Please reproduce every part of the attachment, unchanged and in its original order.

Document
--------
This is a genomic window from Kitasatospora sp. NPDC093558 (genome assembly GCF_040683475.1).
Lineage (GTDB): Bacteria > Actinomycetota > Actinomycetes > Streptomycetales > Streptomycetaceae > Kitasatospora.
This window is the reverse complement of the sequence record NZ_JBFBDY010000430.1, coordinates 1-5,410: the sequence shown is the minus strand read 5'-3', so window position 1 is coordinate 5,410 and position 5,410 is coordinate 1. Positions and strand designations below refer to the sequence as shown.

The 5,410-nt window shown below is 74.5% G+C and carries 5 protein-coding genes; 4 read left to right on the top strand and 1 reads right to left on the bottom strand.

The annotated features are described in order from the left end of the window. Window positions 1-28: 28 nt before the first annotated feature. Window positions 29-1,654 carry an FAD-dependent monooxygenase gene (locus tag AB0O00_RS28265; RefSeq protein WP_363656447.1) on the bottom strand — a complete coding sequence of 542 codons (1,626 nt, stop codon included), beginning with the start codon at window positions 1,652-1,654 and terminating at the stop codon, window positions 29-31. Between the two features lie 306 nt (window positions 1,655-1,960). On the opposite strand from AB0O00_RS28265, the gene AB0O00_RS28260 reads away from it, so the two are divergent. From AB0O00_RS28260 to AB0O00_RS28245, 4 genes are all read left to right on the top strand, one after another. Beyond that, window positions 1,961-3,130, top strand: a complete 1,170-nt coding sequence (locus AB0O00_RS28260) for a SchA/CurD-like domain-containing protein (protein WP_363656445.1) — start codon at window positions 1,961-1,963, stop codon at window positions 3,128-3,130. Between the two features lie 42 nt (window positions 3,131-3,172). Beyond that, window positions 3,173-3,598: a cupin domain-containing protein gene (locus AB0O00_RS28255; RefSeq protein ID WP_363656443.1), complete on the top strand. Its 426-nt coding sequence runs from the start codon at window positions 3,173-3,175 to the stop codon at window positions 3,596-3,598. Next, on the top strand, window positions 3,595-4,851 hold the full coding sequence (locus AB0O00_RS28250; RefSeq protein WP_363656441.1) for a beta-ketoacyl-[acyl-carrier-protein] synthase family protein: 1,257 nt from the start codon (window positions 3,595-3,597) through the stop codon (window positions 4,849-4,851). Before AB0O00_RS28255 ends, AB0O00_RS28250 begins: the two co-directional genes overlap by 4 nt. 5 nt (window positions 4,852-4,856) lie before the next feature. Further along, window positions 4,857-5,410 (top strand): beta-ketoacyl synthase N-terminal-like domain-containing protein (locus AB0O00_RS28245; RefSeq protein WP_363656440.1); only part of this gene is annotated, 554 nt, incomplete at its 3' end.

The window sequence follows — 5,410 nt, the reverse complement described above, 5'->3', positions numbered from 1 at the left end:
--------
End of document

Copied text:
This is a genomic window from Kitasatospora sp. NPDC093558 (genome assembly GCF_040683475.1).
Lineage (GTDB): Bacteria > Actinomycetota > Actinomycetes > Streptomycetales > Streptomycetaceae > Kitasatospora.
This window is the reverse complement of the sequence record NZ_JBFBDY010000430.1, coordinates 1-5,410: the sequence shown is the minus strand read 5'-3', so window position 1 is coordinate 5,410 and position 5,410 is coordinate 1. Positions and strand designations below refer to the sequence as shown.

The 5,410-nt window shown below is 74.5% G+C and carries 5 protein-coding genes; 4 read left to right on the top strand and 1 reads right to left on the bottom strand.

The annotated features are described in order from the left end of the window. Window positions 1-28: 28 nt before the first annotated feature. Window positions 29-1,654 carry an FAD-dependent monooxygenase gene (locus tag AB0O00_RS28265; RefSeq protein WP_363656447.1) on the bottom strand — a complete coding sequence of 542 codons (1,626 nt, stop codon included), beginning with the start codon at window positions 1,652-1,654 and terminating at the stop codon, window positions 29-31. Between the two features lie 306 nt (window positions 1,655-1,960). On the opposite strand from AB0O00_RS28265, the gene AB0O00_RS28260 reads away from it, so the two are divergent. From AB0O00_RS28260 to AB0O00_RS28245, 4 genes are all read left to right on the top strand, one after another. Beyond that, window positions 1,961-3,130, top strand: a complete 1,170-nt coding sequence (locus AB0O00_RS28260) for a SchA/CurD-like domain-containing protein (protein WP_363656445.1) — start codon at window positions 1,961-1,963, stop codon at window positions 3,128-3,130. Between the two features lie 42 nt (window positions 3,131-3,172). Beyond that, window positions 3,173-3,598: a cupin domain-containing protein gene (locus AB0O00_RS28255; RefSeq protein ID WP_363656443.1), complete on the top strand. Its 426-nt coding sequence runs from the start codon at window positions 3,173-3,175 to the stop codon at window positions 3,596-3,598. Next, on the top strand, window positions 3,595-4,851 hold the full coding sequence (locus AB0O00_RS28250; RefSeq protein WP_363656441.1) for a beta-ketoacyl-[acyl-carrier-protein] synthase family protein: 1,257 nt from the start codon (window positions 3,595-3,597) through the stop codon (window positions 4,849-4,851). Before AB0O00_RS28255 ends, AB0O00_RS28250 begins: the two co-directional genes overlap by 4 nt. 5 nt (window positions 4,852-4,856) lie before the next feature. Further along, window positions 4,857-5,410 (top strand): beta-ketoacyl synthase N-terminal-like domain-containing protein (locus AB0O00_RS28245; RefSeq protein WP_363656440.1); only part of this gene is annotated, 554 nt, incomplete at its 3' end.

The window sequence follows — 5,410 nt, the reverse complement described above, 5'->3', positions numbered from 1 at the left end: